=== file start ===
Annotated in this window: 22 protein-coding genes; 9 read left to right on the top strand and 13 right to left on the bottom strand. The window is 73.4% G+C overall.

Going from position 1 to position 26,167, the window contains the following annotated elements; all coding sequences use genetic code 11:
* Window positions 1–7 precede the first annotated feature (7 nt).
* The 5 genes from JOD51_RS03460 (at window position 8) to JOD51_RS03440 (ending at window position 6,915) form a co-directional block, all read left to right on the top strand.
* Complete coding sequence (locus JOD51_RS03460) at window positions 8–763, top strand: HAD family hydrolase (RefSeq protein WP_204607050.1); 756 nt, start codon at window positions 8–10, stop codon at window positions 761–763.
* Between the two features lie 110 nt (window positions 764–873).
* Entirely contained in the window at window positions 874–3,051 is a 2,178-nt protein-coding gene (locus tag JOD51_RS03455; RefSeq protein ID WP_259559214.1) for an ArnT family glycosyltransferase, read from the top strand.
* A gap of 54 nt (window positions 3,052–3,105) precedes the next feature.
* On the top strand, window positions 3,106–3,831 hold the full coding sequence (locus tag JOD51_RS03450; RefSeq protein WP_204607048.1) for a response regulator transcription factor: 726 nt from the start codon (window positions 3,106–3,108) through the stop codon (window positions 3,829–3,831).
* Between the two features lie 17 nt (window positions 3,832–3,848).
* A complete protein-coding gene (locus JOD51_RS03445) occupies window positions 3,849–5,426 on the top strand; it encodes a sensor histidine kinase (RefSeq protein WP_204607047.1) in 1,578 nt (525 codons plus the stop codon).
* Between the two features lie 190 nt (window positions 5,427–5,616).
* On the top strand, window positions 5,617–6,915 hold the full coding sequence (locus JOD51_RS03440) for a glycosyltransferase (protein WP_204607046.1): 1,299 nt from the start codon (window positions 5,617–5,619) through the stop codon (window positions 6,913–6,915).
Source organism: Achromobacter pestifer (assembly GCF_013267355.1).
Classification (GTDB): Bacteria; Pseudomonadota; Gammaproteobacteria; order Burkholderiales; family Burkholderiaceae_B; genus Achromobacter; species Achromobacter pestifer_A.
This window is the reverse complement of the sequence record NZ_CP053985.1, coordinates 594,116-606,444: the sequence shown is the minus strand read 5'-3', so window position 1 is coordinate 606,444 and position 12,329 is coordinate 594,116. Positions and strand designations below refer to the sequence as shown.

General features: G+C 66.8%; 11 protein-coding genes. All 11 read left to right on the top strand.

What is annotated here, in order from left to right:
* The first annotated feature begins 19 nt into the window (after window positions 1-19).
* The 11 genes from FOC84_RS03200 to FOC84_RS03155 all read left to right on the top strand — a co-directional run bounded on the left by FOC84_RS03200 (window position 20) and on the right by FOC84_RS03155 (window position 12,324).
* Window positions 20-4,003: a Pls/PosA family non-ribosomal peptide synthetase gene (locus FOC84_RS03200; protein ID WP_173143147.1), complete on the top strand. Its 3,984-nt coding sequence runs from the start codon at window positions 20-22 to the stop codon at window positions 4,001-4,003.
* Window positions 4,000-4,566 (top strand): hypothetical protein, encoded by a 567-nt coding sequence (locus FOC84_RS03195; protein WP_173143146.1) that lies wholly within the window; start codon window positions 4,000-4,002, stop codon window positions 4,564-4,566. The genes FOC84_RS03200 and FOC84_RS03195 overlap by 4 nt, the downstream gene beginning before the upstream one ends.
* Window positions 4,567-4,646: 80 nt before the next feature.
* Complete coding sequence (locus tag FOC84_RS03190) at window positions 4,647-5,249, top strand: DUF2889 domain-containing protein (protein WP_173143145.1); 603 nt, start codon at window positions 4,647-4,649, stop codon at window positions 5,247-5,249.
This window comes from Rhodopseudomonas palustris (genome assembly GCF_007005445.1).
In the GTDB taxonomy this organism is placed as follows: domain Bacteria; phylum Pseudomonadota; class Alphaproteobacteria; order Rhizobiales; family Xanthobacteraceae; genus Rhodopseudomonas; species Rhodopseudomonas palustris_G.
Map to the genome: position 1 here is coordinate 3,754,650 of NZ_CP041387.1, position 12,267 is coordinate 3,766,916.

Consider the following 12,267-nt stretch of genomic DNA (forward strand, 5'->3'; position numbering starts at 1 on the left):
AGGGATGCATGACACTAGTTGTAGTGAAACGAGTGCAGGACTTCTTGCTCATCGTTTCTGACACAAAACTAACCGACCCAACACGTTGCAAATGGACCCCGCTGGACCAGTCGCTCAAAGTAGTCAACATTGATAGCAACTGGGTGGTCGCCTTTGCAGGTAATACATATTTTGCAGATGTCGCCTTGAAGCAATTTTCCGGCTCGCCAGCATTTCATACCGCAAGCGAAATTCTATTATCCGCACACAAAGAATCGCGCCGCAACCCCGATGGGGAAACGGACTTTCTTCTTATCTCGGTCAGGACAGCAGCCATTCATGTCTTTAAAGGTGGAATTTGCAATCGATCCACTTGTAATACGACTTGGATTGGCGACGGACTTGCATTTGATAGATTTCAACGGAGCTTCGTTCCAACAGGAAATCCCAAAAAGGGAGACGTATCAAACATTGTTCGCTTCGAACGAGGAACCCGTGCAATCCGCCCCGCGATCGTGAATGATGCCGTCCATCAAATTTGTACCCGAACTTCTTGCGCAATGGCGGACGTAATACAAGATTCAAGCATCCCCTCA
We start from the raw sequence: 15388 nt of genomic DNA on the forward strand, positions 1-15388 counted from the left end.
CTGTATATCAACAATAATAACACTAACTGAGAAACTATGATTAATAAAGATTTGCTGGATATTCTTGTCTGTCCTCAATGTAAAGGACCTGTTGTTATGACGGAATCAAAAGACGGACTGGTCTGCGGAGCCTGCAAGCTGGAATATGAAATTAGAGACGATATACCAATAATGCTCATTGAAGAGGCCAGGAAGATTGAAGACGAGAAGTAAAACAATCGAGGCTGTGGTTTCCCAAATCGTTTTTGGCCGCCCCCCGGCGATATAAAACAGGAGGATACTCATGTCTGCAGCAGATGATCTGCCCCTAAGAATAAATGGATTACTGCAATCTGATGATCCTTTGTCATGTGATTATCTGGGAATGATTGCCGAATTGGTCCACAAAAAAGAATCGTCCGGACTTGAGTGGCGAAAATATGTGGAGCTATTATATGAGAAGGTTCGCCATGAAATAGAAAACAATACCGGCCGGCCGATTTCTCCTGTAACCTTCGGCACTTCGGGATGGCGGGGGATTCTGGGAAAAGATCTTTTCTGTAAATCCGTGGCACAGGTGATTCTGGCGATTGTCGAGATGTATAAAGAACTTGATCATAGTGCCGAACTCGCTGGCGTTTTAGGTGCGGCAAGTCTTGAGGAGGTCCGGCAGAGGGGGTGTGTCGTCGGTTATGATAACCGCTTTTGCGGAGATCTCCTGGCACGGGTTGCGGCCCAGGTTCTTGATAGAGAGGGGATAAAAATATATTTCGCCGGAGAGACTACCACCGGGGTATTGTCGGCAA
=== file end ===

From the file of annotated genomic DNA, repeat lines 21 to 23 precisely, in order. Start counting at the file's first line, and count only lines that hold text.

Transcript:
* Window positions 20-4,003: a Pls/PosA family non-ribosomal peptide synthetase gene (locus FOC84_RS03200; protein ID WP_173143147.1), complete on the top strand. Its 3,984-nt coding sequence runs from the start codon at window positions 20-22 to the stop codon at window positions 4,001-4,003.
* Window positions 4,000-4,566 (top strand): hypothetical protein, encoded by a 567-nt coding sequence (locus FOC84_RS03195; protein WP_173143146.1) that lies wholly within the window; start codon window positions 4,000-4,002, stop codon window positions 4,564-4,566. The genes FOC84_RS03200 and FOC84_RS03195 overlap by 4 nt, the downstream gene beginning before the upstream one ends.
* Window positions 4,567-4,646: 80 nt before the next feature.